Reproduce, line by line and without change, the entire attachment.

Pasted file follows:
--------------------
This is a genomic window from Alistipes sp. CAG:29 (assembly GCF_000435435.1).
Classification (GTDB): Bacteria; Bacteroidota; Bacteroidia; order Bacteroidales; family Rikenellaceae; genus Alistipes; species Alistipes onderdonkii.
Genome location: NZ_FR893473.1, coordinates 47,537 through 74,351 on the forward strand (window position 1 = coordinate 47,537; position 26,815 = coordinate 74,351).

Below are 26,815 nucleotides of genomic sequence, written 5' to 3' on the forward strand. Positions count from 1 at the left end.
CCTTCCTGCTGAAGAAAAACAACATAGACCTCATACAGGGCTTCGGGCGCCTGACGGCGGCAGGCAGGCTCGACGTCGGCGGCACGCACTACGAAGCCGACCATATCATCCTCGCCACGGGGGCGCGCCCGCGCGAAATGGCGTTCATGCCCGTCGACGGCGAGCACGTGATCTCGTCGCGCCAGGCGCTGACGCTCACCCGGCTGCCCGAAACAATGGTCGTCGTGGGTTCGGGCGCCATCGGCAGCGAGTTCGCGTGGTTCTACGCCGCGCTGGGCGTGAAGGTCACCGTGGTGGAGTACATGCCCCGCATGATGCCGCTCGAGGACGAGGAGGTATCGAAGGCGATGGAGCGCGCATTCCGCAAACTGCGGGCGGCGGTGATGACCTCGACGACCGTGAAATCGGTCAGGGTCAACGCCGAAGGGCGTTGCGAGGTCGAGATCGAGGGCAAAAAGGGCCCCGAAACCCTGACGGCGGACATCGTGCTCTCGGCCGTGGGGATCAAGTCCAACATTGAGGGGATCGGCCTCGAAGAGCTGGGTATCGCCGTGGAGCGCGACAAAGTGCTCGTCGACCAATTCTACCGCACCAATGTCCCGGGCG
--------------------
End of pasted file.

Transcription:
This is a genomic window from Alistipes sp. CAG:29 (assembly GCF_000435435.1).
Classification (GTDB): Bacteria; Bacteroidota; Bacteroidia; order Bacteroidales; family Rikenellaceae; genus Alistipes; species Alistipes onderdonkii.
Genome location: NZ_FR893473.1, coordinates 47,537 through 74,351 on the forward strand (window position 1 = coordinate 47,537; position 26,815 = coordinate 74,351).

Below are 26,815 nucleotides of genomic sequence, written 5' to 3' on the forward strand. Positions count from 1 at the left end.
CCTTCCTGCTGAAGAAAAACAACATAGACCTCATACAGGGCTTCGGGCGCCTGACGGCGGCAGGCAGGCTCGACGTCGGCGGCACGCACTACGAAGCCGACCATATCATCCTCGCCACGGGGGCGCGCCCGCGCGAAATGGCGTTCATGCCCGTCGACGGCGAGCACGTGATCTCGTCGCGCCAGGCGCTGACGCTCACCCGGCTGCCCGAAACAATGGTCGTCGTGGGTTCGGGCGCCATCGGCAGCGAGTTCGCGTGGTTCTACGCCGCGCTGGGCGTGAAGGTCACCGTGGTGGAGTACATGCCCCGCATGATGCCGCTCGAGGACGAGGAGGTATCGAAGGCGATGGAGCGCGCATTCCGCAAACTGCGGGCGGCGGTGATGACCTCGACGACCGTGAAATCGGTCAGGGTCAACGCCGAAGGGCGTTGCGAGGTCGAGATCGAGGGCAAAAAGGGCCCCGAAACCCTGACGGCGGACATCGTGCTCTCGGCCGTGGGGATCAAGTCCAACATTGAGGGGATCGGCCTCGAAGAGCTGGGTATCGCCGTGGAGCGCGACAAAGTGCTCGTCGACCAATTCTACCGCACCAATGTCCCGGGCG